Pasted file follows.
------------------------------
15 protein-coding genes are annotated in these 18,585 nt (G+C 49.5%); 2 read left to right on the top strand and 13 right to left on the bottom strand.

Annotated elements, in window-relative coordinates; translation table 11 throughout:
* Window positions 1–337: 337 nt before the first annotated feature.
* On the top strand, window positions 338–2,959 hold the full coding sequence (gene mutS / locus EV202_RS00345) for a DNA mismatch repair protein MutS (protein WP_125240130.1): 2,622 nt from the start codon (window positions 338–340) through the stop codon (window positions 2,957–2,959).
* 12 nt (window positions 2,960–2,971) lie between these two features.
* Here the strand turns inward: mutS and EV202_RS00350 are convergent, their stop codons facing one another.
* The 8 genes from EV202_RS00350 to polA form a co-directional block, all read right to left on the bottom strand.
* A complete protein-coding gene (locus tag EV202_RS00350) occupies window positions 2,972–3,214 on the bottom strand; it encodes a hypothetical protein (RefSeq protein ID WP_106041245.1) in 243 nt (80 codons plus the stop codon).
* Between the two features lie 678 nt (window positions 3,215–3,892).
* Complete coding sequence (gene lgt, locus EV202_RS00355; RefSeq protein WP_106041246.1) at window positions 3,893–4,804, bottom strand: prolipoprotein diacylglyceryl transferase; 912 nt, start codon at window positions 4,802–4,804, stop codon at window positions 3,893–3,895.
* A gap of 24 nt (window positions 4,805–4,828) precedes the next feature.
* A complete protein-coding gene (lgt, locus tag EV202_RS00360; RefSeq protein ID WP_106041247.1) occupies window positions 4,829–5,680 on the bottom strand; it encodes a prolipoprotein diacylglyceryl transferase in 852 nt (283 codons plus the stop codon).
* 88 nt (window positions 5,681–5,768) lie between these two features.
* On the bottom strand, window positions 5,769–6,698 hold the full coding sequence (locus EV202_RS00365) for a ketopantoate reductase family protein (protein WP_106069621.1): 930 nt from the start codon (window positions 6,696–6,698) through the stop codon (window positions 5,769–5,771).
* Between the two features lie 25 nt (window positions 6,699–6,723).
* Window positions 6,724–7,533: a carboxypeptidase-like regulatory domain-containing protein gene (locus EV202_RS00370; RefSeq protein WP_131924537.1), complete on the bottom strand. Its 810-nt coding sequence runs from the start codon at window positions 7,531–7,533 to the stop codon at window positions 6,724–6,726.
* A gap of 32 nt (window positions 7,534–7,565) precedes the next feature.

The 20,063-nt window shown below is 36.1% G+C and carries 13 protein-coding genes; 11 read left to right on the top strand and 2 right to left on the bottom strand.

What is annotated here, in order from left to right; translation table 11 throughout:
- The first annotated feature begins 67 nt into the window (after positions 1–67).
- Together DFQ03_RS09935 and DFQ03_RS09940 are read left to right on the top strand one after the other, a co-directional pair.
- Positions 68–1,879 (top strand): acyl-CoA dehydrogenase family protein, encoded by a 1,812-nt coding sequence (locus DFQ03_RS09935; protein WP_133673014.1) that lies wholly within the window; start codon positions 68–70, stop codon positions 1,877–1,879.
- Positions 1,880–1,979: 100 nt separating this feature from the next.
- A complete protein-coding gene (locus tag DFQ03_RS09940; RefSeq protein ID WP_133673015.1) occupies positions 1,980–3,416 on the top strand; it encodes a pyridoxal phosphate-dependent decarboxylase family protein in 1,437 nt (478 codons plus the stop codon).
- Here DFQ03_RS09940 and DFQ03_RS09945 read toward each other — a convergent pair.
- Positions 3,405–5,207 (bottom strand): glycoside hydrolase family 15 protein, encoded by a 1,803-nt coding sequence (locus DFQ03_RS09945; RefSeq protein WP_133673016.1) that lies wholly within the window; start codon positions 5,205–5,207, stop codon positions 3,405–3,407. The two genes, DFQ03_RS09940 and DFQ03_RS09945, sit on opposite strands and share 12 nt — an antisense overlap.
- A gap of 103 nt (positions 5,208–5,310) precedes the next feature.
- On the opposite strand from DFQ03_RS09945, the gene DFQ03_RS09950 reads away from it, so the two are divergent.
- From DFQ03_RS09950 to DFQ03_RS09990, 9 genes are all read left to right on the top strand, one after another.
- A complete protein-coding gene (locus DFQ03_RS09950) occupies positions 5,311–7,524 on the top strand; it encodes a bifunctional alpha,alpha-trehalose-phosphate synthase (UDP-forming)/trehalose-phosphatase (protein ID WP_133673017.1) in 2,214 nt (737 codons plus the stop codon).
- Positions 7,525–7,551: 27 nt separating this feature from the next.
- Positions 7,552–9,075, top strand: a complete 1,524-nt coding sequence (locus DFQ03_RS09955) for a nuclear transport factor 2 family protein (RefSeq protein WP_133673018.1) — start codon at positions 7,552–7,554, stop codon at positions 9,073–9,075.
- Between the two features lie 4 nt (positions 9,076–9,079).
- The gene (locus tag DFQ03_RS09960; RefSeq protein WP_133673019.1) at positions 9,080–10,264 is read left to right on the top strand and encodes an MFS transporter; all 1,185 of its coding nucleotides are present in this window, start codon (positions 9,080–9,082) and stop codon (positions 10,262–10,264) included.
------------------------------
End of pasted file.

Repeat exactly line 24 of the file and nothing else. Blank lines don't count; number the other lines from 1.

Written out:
- A complete protein-coding gene (locus tag DFQ03_RS09940; RefSeq protein ID WP_133673015.1) occupies positions 1,980–3,416 on the top strand; it encodes a pyridoxal phosphate-dependent decarboxylase family protein in 1,437 nt (478 codons plus the stop codon).